Today I have the Reylight Ti Lan on my review table. Thanks to Rey at Reylight for sending me this light at a discount so that I could review it.

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YouTube Review:

The Ti Lan shares many of it’s features and design characteristics with the Reylight Pineapple so if you like it you will like the Ti Lan and save a few ounces.

The Ti Lan is made from beautiful titanium alloy that has been bead blasted as it’s finish. I like this because I think it shows fewer scratches because it’s bead blasted. This can be debated but the Ti LAN is also offered in a polished titanium.
The machining is good and the finish is uniform. The TI LAN differs from the Pineapple the most in the design of the head , battery tube and tail piece with space for 6 tritium vials. This one has 3 round side panels and on one there is a light surface level etch of the logo. Threads are nicely cut and plenty of them. When installing the battery, instead of unscrewing the back of the light I would recommend unscrewing the head and installing the threads that way. My Ti Lan kind of disassembled itself when I unscrewed the rear cap. I will put a little locktight on the threads to solve the problem. The lens has a very light orange peel, and the glass is hardened with antireflective coating. The rear piece of titanium does unscrew to remove the clip or to aid in Tritium install.

This light has really been designed for Tritium inserts all over. There are a total of 10 cutouts on the light. 3 are on the body of the head , you have 6 through holes in the bezel of the tail cap, and 1 in the on/off switch cover itself. If you are unfamiliar with Tritium, it’s a radioactive form of Hydrogen gas. It’s used in Flashlights, high end watches, and firearm sights enclosed in small glass tubes that are lined in phosphorus.

While the titanium saves some weight, this isn’t a super light weight flashlight for it’s size though. All measurements are without batteries.

Pineapple V2 in brass is – 3.2 oz
Ti LAN in titanium – 2.31 oz

Length = 96.15mm
Diameter of the head 21mm

LED & Modes
This light is a tail click, that tailstands I have not had any issues with it turning on accidentally in my pocket. The LED in use is the Nichia 219C in neutral white. This isn’t the highest output LED but the light quality makes up for that in my opinion. It’s probably a high CRI but this isn’t specifically stated. Light color is similar to my BLF 348 which is high CRI. Neutral white is just really nice and high CRI provides more accurate colors. I will trade these over more lumens anyday for every day practical use.

I like that this light starts on moonlight, however moonlight is so low at 0.02 lumen that you have to be in nearly pitch black for it to be useful. That said the 3 remaining higher modes are pretty useful especially when running a 14500 lithium battery. On screen now is a table of the light’s performance with both types of batteries. As you can see there is a big performance difference between AA NiHM batteries and 14500 LIthium batteries. Max of 110 lumens with a AA isn’t class leading, however with a 14500 it’s a lot better. I use the lithium batteries in it as my EDC to get that extra boost in performance. On High with a 14500 this light gets hot, really hot when ran for 5+ minutes. It does not step down due to temp. On my standard temp test (1 minute high it got to 101F At 5 minutes this was up to 135F. I have parts for a new rig to measure temp and lumens on the way in the next month or so. I don’t hear any buzzing in the lower modes with the Ti Lan like my first generation Pineapple had.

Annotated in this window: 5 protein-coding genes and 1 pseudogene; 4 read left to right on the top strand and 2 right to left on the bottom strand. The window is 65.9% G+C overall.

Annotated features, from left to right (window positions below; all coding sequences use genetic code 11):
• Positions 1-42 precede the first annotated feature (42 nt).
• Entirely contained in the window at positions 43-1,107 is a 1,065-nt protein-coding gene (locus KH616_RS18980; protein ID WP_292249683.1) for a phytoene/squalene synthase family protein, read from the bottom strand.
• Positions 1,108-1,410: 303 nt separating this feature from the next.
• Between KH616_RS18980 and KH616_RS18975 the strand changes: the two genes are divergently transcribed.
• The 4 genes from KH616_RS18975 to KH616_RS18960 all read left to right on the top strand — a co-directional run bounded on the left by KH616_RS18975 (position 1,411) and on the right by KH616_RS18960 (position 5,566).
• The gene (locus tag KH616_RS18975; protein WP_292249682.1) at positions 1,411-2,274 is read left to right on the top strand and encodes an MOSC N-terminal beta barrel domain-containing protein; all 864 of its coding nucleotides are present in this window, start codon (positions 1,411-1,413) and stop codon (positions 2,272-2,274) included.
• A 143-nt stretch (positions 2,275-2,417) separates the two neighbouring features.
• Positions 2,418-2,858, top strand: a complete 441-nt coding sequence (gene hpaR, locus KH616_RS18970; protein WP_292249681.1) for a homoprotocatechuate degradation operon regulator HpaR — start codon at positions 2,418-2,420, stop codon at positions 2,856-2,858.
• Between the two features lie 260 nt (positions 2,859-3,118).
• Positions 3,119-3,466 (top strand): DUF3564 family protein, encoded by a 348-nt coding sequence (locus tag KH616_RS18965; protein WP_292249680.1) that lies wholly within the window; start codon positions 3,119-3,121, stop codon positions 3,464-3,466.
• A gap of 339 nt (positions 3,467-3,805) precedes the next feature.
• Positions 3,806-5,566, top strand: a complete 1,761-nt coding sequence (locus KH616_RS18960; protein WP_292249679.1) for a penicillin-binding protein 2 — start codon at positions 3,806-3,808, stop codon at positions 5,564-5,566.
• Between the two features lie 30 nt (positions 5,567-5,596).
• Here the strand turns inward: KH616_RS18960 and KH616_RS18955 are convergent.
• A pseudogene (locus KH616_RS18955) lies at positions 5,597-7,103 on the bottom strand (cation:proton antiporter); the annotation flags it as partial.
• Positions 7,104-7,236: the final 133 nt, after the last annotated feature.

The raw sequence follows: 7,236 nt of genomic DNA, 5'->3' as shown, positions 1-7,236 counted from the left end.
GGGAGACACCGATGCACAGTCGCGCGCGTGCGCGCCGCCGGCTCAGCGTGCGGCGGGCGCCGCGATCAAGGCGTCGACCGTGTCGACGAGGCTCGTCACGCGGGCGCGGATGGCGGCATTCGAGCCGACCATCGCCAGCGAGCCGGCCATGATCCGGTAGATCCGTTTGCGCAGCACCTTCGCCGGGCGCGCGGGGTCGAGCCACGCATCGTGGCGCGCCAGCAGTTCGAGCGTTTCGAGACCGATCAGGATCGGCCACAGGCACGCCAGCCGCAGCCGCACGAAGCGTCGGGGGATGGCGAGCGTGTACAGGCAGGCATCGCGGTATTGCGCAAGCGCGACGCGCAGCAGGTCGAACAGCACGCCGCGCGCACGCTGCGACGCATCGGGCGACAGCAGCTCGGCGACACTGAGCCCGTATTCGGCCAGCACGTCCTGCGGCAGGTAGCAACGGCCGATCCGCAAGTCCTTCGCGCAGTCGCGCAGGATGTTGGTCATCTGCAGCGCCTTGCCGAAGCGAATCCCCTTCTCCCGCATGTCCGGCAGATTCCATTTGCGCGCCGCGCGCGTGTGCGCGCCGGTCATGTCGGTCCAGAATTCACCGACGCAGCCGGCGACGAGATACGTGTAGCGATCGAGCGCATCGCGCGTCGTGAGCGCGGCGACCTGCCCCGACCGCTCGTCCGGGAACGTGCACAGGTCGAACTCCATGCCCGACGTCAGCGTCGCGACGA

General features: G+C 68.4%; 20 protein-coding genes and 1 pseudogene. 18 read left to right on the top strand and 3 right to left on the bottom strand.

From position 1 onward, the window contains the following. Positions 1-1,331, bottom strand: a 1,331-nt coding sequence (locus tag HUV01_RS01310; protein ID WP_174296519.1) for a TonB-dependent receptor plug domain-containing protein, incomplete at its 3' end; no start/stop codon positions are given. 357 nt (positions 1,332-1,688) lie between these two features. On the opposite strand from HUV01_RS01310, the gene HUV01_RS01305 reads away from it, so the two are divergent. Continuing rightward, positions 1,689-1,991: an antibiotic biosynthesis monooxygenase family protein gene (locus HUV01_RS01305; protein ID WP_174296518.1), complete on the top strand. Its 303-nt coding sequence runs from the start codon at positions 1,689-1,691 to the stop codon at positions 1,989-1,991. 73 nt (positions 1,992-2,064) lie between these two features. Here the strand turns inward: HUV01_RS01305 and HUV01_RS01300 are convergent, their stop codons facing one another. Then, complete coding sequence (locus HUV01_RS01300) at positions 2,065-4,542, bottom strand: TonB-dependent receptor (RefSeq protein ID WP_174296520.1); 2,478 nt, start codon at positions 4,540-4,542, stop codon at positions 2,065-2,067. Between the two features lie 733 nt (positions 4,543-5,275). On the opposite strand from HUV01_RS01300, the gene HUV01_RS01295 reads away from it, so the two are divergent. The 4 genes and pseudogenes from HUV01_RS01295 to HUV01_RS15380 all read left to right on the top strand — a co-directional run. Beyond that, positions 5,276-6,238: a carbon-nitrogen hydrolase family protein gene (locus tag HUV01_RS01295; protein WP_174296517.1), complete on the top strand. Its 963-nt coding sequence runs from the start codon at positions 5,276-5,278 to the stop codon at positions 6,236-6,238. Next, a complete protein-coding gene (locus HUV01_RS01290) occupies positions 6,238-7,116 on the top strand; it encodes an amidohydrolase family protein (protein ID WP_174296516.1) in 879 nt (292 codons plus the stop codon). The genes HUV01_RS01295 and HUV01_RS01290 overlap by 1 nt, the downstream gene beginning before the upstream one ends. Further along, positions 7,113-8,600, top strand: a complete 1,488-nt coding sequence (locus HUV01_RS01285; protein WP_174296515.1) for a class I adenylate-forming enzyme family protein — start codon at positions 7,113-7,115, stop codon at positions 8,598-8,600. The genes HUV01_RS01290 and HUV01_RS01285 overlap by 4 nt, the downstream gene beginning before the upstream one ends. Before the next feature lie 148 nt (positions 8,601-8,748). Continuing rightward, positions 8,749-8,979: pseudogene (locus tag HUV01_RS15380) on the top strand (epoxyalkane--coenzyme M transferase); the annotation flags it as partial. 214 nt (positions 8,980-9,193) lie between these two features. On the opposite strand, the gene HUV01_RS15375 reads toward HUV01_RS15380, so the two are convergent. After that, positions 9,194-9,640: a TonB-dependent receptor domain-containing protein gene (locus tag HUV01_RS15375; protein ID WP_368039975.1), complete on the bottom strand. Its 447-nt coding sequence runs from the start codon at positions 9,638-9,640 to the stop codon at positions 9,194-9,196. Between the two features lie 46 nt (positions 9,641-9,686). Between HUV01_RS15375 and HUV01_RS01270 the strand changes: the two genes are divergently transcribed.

I don’t have any major issues with the pocket clip. It fits pretty well on my pants pocket and stays in place. It’s a capture clip, and non reversible. If you were to remove it, it would leave a visible ring on the light. I do wish it was slightly deeper carry as I do with most knives and flashlights but it’s not too bad. I don’t care for the nib opposite the clip for a lanyard but this can be fiiled down. No lanyard is included and it’s a very small hole. The light is IPX-4 water resistant but i did not test that. I did bend the clip once during carry but this was my own fault. I was able to take it off and bend it back on the table pretty easily.

The Ti-LAN has a new box that I like quite a bit. It has your lumen and runtime chart and basic operating instructions. Considering Reylight is a very small company its’ very nice and does the job well.

This is a really nice EDC light in my option. It’s not tactical, but instead super practical and definitely attractive looking. It sits well in my pocket and is comfortable to EDC, and a lot of that I attribute to being a nice diameter. I am a Titanium fanboy and I really like how the bead blasted finish looks. With a AA battery or NiHM battery the performance is behind the curve, and about what you would expect out of a smaller non neutral white AAA light. However with a 14500 the performance is pretty good, combine that with the neutral white high CRI LED and a tail switch this becomes a great EDC in my opinion.

The Ti LAN is now available available on Amazon with Prime shipping. It makes it fast and easy to get a great elegant EDC light.

Use the code J6PSMOWA on Amazon to get the Reylight Ti-Lan for $59